It was the end of an era, when chef Sam Aisbett packed his knives to leave modern Australian Whitegrass after over two years. Taking over his place as head chef of the restaurant — which still retains its name — is Japanese chef Takuya Yamashita, who previously helmed Tokyo’s one-Michelin-starred Ciel et Sol.
While it retains its name and interior, the menu has been completely overhauled — with Yamashita taking the space to display his ingredient-focused French-Japanese cuisine. While both chefs have come from Michelin-starred pedigree, Yamashita has … differently shaped shoes to fill.
Aisbett — who has experience in the kitchens of Sydney’s Quay and Tetsuya’s — endeared his way into the heart and stomachs of Singaporean diners with his flair for combining that progressive, no-cultural-holds-barred style of “modern Australian’ with regional ingredients.
While Yamashita’s cuisine is completely different — something he calls “La Cuisine Naturelle”, where he uses French techniques to showcase an ingredient’s natural flavours — it’s hard to avoid drawing comparisons to the previous iteration of Whitegrass.
If a brief understanding of Yamashita’s pre-course snacks are any indication, the direction of the restaurant is edging its way toward an attempt at context. Uni comes perched on — perplexingly enough — pandan-flavoured toast; while a tartlet filled with crunchy candied peanuts come with a delicate showering of pungent comte cheese.
Dishes proper though, have a stronger showing. Yamashita has a hand for balancing classically-heavy French dishes with a very Japanese sense of restraint — without venturing too closely to Japanese flavours.
A deboned chicken wing, stuffed neatly with arborio rice and pistachios; and topped with earthy shaved tokachi mushrooms — comes sitting in a clean-tasting but intense consomme. Said consomme could have come with dashi for an easy umami boost, but it doesn’t. There is wholeness in this chicken-construction, without extraneous colours — and that takes some manner of confidence.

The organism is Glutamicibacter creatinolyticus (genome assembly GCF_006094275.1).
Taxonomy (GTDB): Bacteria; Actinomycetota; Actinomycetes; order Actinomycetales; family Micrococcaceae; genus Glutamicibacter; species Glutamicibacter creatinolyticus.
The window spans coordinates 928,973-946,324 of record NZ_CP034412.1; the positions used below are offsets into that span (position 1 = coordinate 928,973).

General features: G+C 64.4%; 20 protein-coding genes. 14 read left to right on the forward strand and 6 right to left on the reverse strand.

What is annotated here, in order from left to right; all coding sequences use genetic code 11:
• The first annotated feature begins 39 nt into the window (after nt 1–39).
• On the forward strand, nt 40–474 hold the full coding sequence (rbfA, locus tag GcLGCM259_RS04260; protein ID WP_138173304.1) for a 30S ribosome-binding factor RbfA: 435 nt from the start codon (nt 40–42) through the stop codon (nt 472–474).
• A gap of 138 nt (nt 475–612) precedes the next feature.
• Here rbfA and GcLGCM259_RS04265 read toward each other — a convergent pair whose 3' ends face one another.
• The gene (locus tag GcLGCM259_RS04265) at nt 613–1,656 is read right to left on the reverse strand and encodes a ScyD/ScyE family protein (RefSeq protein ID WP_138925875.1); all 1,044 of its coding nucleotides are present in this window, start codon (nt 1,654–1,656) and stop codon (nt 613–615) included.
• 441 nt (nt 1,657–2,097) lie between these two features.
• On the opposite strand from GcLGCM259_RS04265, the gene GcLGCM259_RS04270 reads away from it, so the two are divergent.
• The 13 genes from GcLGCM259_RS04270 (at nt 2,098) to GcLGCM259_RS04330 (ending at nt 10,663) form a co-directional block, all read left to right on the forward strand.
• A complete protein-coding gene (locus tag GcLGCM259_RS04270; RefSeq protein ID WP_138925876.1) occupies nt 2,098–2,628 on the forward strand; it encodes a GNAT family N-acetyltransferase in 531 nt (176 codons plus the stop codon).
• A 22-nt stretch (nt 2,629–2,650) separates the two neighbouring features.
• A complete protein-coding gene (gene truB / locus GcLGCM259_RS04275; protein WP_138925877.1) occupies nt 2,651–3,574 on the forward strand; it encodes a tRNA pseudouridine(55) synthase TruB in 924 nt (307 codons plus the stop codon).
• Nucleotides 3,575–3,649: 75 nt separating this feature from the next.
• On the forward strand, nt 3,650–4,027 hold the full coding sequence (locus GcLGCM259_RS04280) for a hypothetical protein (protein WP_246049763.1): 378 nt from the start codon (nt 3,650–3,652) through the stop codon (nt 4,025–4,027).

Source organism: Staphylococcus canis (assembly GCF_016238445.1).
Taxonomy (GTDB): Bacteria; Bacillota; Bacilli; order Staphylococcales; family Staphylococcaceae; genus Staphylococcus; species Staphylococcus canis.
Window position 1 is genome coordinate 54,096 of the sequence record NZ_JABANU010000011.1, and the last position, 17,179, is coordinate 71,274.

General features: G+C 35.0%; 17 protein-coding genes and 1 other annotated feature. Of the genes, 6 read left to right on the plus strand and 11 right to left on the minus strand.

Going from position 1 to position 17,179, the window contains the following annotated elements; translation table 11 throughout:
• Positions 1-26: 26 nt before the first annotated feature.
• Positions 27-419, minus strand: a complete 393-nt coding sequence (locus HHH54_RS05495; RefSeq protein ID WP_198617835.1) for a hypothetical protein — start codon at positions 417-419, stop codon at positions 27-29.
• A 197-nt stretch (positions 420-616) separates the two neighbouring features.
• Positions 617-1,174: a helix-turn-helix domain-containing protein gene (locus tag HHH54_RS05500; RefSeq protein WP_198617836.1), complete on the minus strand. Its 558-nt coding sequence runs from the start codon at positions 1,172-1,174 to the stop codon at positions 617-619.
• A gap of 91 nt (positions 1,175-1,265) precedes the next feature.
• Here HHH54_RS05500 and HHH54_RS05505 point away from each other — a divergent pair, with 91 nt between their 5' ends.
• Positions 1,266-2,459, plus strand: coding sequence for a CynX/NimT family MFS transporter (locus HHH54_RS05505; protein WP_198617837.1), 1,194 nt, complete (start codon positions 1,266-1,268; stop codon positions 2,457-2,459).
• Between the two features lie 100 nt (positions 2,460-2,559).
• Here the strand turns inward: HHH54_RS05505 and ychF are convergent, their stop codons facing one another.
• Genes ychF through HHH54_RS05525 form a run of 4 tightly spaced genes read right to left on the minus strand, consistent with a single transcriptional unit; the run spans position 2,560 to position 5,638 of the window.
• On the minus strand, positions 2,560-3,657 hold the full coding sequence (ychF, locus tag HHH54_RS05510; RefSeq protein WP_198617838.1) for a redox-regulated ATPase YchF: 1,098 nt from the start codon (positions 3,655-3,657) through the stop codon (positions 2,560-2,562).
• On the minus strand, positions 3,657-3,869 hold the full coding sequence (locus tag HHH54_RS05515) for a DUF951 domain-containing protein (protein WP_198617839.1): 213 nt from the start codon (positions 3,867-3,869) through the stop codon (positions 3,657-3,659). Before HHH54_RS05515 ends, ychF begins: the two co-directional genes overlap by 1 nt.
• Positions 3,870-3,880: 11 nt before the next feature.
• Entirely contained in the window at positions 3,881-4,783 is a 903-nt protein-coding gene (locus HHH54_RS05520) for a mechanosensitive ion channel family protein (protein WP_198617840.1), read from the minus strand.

Many of the ingredients are sourced from around Japan, including Yamashita’s home prefecture of Nara, where he’s maintained relationships with the farmers (many of whom are old neighbours and friends). Seasonal, line-caught fish appears in a dish called Ikejime — the Japanese method of slaughtering to prevent rigor mortis and enzymatic breakdown of the fish’s delicate flesh. Here, Yamashita encrusts the seafood with sansho leaf for a mild spice, before serving it in a cream sauce dotted with the flavours and textures of spring: bamboo shoots, green peas, and house-cured bacon.
Other highlights include hefty, briny Hyogo oysters, which are just barely poached in white wine and balanced with granny smith apple puree; and Maruta beef — a cross-breed between Japanese waygyu and a Holstein female (traditionally bred for dairy production) that produces beef with the buttery sweetness of wagyu, but also some chew and depth of flavour from the cattle.
In fact, dessert might be the most Japanese-tasting thing you’ll find on the menu. Ice cream made with sake kasu (lees) comes silky, creamy, and suffused with the subtle perfume of fermented rice. This gets cut with tart rosehip gelee and fresh strawberries for something understated, but quite complete.
01-26/27 Chijmes, 30 Victoria Street. Tel: 6837-0402